- Associated Press - Thursday, February 11, 2016

TOPEKA, Kan. (AP) - The Latest on the Kansas Supreme Court decision to toss the state’s stopgap school funding law (all times local):

4:55 p.m.

Kansas Gov. Sam Brownback is describing the state Supreme Court as an activist court for threatening to shut down public schools if legislators don’t write a new school funding law.

Brownback was responding to the court’s ruling Thursday striking down a school funding law enacted last year. The court said the law was unfair to poor districts and shorted their state aid by at least $54 million.

The court declared that schools will shut down if a new law isn’t enacted by the end of June.

Brownback said in a statement, “We will review this decision closely and work with the Legislature to ensure the continued success of our great Kansas schools.”

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12:30

Two Republican lawmakers are accusing the Kansas Supreme Court of trying to hold taxpayers and schoolchildren hostage with a ruling striking down an education funding law.

House Speaker Ray Merrick of Stillwell and state Sen. Jeff Melcher of Leawood decried the court’s ruling Thursday.

The court said the school funding law was unfair to poor districts and shorted their annual aid at least $54 million. The justices said if lawmakers don’t rewrite the law by June 30, the state’s schools must shut down.

Melcher called the decision “a temper tantrum.”

He said, “It’s kind of one of those things, ‘Give us the money, or the kid gets it.’”

Merrick told reporters that the timing of the ruling was fishy. It came just before the House voted on budget legislation.

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11:45 a.m.

A Democratic lawmaker has failed to delay a vote in the Kansas House on budget legislation following a Kansas Supreme Court decision invalidating a school funding law.

Rep. Jim Ward of Wichita said the House should have delayed the vote on the budget bill to allow legislators to react to the ruling. The Supreme Court said the law shorted poor school districts on their annual state aid by at least $54 million.

But the House voted 95-27 against his request to delay the vote.

It then passed the budget bill 68-56, sending it to the Senate.

The measure makes dozens of changes in the state’s $16.1 billion budget for the fiscal year beginning July 1 to eliminate a deficit projected at nearly $200 million.

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10:50 a.m.

The leader of a conservative Kansas think tank and an attorney representing four school districts that sued the state disagree over the effects of Thursday’s Kansas Supreme Court ruling on education funding.

The court invalidated a school funding law enacted last year, saying it violated the Kansas Constitution and was unfair to poor school districts. The court said the law left poor districts $54 million short in their aid for the 2014-15 school year.

Dave Trabert is president of the influential and conservative Kansas Policy Institute. He says the ruling means the state can find a fairer way to distribute more than $4 billion a year in aid without increasing its overall spending.

But attorney John Robb, who’s representing the districts suing the state, says the court specifically said that shifting aid around isn’t sufficient.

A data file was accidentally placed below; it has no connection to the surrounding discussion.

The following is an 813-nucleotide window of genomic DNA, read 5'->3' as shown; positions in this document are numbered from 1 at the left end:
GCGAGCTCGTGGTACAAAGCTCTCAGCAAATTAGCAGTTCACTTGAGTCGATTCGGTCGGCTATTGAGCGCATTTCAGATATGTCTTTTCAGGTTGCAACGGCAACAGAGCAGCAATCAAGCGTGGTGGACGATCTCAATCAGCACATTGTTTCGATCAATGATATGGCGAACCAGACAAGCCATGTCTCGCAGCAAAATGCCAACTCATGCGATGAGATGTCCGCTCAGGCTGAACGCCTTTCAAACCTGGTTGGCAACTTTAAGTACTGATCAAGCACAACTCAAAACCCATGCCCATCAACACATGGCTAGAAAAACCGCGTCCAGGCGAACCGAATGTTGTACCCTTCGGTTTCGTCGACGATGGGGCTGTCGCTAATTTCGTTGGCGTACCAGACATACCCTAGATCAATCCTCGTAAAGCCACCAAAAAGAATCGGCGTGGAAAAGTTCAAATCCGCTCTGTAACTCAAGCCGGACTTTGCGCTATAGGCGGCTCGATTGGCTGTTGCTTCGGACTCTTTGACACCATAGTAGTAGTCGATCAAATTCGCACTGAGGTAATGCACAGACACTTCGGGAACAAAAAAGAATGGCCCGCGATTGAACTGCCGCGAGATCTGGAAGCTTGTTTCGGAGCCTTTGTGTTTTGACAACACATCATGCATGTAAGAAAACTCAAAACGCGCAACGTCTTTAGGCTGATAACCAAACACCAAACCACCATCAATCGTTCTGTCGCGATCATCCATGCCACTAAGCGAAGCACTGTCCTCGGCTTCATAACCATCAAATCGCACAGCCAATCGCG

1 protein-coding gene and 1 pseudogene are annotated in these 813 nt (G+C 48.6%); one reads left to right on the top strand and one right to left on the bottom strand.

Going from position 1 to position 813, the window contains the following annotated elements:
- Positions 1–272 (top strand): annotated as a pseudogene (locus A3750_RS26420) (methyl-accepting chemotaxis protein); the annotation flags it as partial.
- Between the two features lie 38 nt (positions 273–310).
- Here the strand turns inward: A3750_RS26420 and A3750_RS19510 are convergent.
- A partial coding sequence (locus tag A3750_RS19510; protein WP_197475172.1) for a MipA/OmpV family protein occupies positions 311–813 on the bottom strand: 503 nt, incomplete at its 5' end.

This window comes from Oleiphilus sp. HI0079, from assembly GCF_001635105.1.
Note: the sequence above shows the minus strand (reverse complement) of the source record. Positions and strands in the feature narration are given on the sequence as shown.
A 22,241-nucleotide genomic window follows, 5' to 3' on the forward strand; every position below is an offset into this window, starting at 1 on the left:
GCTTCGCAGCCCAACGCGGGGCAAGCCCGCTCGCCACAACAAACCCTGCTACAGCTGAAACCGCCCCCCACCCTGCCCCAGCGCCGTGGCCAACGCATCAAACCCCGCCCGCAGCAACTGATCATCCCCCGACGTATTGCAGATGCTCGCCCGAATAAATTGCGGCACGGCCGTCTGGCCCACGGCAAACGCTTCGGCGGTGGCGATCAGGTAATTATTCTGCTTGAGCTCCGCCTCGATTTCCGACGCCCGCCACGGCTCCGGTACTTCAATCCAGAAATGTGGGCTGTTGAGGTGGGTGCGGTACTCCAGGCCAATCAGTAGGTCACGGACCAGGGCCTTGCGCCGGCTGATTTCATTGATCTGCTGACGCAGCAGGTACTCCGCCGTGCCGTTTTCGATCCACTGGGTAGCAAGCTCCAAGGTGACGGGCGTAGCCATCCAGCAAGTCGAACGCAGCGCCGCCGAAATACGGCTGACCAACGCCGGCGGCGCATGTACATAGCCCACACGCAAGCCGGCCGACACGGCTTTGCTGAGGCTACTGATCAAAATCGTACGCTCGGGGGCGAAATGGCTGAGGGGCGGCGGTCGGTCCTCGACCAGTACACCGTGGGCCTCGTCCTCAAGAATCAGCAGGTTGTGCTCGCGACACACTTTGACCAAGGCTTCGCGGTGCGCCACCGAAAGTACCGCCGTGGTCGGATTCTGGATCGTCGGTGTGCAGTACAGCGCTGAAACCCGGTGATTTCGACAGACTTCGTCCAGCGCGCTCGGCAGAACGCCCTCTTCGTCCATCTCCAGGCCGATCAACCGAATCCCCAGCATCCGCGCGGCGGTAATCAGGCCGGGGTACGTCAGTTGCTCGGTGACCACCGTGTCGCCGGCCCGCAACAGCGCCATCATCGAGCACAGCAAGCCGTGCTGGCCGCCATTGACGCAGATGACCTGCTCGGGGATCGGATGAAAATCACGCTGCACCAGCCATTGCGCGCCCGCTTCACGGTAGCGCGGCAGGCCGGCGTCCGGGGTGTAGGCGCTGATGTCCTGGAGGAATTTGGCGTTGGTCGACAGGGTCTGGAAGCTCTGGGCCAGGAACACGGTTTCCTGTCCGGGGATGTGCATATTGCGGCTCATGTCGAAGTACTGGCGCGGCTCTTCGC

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10:15 a.m.

A Kansas Supreme Court ruling striking down the state’s law for funding its public schools says those schools won’t be able to open in the fall if legislators don’t write a new statute.

The high court’s ruling Thursday gave legislators until June 30 to enact a new law for distributing more than $4 billion a year in aid to the state’s 286 local school districts.

The justices said the law enacted last year is unfair to poor school districts and left them $54 million short in aid for the 2014-15 school year.

The court said in its unsigned opinion: “Without a constitutionally equitable school finance system, the schools in Kansas will be unable to operate beyond June 30.”

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10 a.m.

The Kansas Supreme Court has struck down a stopgap law for funding the state’s public schools, saying it left poor districts $54 million short.

The justices ruled Thursday that the Republican-backed law enacted last year doesn’t comply with the Kansas Constitution. The court gave lawmakers until the end of June to write a new law.

The ruling came in a lawsuit that four districts have been pursuing since 2010. The Supreme Court has yet to decide on the larger question of whether Kansas must boost its education spending by at least $548 million a year.

Lawmakers approved the 2015 law as temporary fix. The law replaced a per-student formula for distributing more than $4 billion a year to school in favor of stable “block grants.”

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9 a.m.

The Kansas Supreme Court is preparing to decide whether a law that overhauled funding for public schools last year violates the Kansas Constitution.

The high court said it would issue its ruling Thursday morning. A decision against the cash-strapped state could come with an order to boost aid to schools immediately by $54 million.

Four school districts are challenging the 2015 school funding law.

Republican legislators junked the state’s old per-pupil formula for distributing more than $4 billion in aid a year in favor of steady “block grants.” The law also took back some of the increased aid districts expected to receive for the 2014-15 school year.

The court has said previously that the Kansas Constitution requires the state to ensure that all students receive a suitable education.

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